Whether you’re training for your first Sportive, a Century ride, a Gran Fondo, or anything else. Whether it is for your own self-belief, for charity or because you enjoy it. This guide will give you all the basics you need to go out and design a plan to make the day a success.
Getting started – before you start training you will need the right kit and equipment. A bike is a good start! Make sure it is safe to use and road worthy condition. You might want to track your training and progression using a cycling computer (like a Garmin), you can then link this to a Strava or TrainingPeaks account. What you’ll wear will make a massive difference. Bib-shorts over regular, go for quality padding (will make a huge difference – despite the expense!), if you still get saddle sore maybe try different saddles or adding chamois cream. An indoor trainer might help if you don’t want to ride in the wet all winter!
Setup your training – know your goal, figure out what you will have to do to achieve it, correlate this to what training you’ll need to do and how to structure it, then factor in enough recovery and progression. For example, you are training for RideLondon and want to do it in 7 hours, you will need to be able to ride a bike for 7 hours to start. You’ll also need to be comfortable riding in a group, climbing and descending. Tailor this to your event. For more info, see my How to Set your Training Plan blog.
Become recovery focused – ensure you make every decision based on you recovering quicker so your next session will be stronger; for example, cooling down after training, stretching, replacing fluids and carbohydrates, getting quality sleep, focusing on healthy daily nutrition and making changes like taking the lift/elevator instead of the stairs – just while you’re training for this event at least 😉 – for more info on this, please see my Ultimate Recovery Guide!
Do some core training – even a small amount, such as two half hour sessions per week, will make a massive difference to how you produce and apply power on the bike. Your comfort and stability will improve too. If you’re unsure how to even get started, take my Core Challenge.
Keep motivated – find ways to keep yourself motivated when times are hard; music, visuals, mantras and affirmations can all be used to get you in the zone, or keep yourself there when training hard. For you this could inspiring music before you need to start training, maybe a picture of your target event near your bike or even on your fridge if you tend to struggle with diet. Reminding yourself that you’re doing this for a worthy cause will really help. Once you’ve made the decision to raise money for charity, announce it to the world, this might keep you accountable and the more money you raise the more you’ll be compelled to stay on track. During your sessions you could shout power words when you’re starting to hurt, anything will do!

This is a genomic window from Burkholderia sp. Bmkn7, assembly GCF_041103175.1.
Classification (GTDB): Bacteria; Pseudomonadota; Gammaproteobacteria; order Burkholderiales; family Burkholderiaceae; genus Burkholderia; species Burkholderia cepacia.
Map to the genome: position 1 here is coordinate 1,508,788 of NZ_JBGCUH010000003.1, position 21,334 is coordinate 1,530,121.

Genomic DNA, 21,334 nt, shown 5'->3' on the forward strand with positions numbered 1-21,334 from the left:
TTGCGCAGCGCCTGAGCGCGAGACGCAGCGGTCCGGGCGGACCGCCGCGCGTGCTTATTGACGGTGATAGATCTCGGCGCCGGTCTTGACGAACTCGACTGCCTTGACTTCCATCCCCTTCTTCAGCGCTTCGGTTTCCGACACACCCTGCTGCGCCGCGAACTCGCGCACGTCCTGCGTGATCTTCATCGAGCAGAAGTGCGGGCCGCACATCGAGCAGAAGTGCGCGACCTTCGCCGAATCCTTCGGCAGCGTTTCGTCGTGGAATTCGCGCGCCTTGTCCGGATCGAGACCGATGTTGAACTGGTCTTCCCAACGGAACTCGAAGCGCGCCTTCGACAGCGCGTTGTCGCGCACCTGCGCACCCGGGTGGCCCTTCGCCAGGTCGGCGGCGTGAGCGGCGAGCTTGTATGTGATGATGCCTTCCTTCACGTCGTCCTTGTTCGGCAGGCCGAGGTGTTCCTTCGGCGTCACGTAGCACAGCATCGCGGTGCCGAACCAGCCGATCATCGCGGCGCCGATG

Think outside the box – other than training and the event itself here are ten factors that will affect your performance on the day; hydration, feeding, sleep, pre-race routine, weather (for more info on how to ride in extreme conditions see my How to Ride in Heat… or Top 10 Winter Riding Tips blogs), motivation, course, data (how your Garmin is setup), post-race routine (cool-down) and review (this one is useful for any smaller events you do towards your overall goal, example, identifying weaker areas before your main event). When training you should be looking to develop these factors as well as overall physical and mental performance.
Become Nutritionally Fit – try out different foods in training, what works and what doesn’t. Research what the event will have at feed stations and try this too (better the stomach upset now than on the day!). In daily life, you don’t have to be perfect but the closer you get the easer it becomes. There’s no quick fixes, just eating enough of the right foods, at the right times. Focus on getting as much quality produce and protein in, clean and healthy fats, plus a good source of carbohydrates. For more info, check out my programme Nutritionally Fit or my Ultimate Ride Fuel Guide…
Pack a bag – for a list of all the items you might need check out my checklist, but get this done early! The last thing you want is to get to your target event and have forgotten something. Do this and test your bike no less than a week before. Don’t leave anything until the last minute! Plan for every possibility, rain, wind, sleet and snow, leave nothing to chance.
Don’t mess up in the last few days – you’ve done all the training, don’t make any mistakes in the last few days; do your day before routine as normal, eat healthily, hydrate well, get a good night sleep, do not adjust your bike or your kit, don’t forget your bag, remove stress from your life, do not drink or take drugs (even prescription – unless you have to!) and don’t deviate from the plan you’ve been training for, unless you absolutely have too! Check out the full list of my Top 10 Things NOT to do the Day Before Your Key Event…
Armed with this information you should be able to tailor your training plan to what you need and have a successful day in the saddle. If you do have any questions, please get in contact!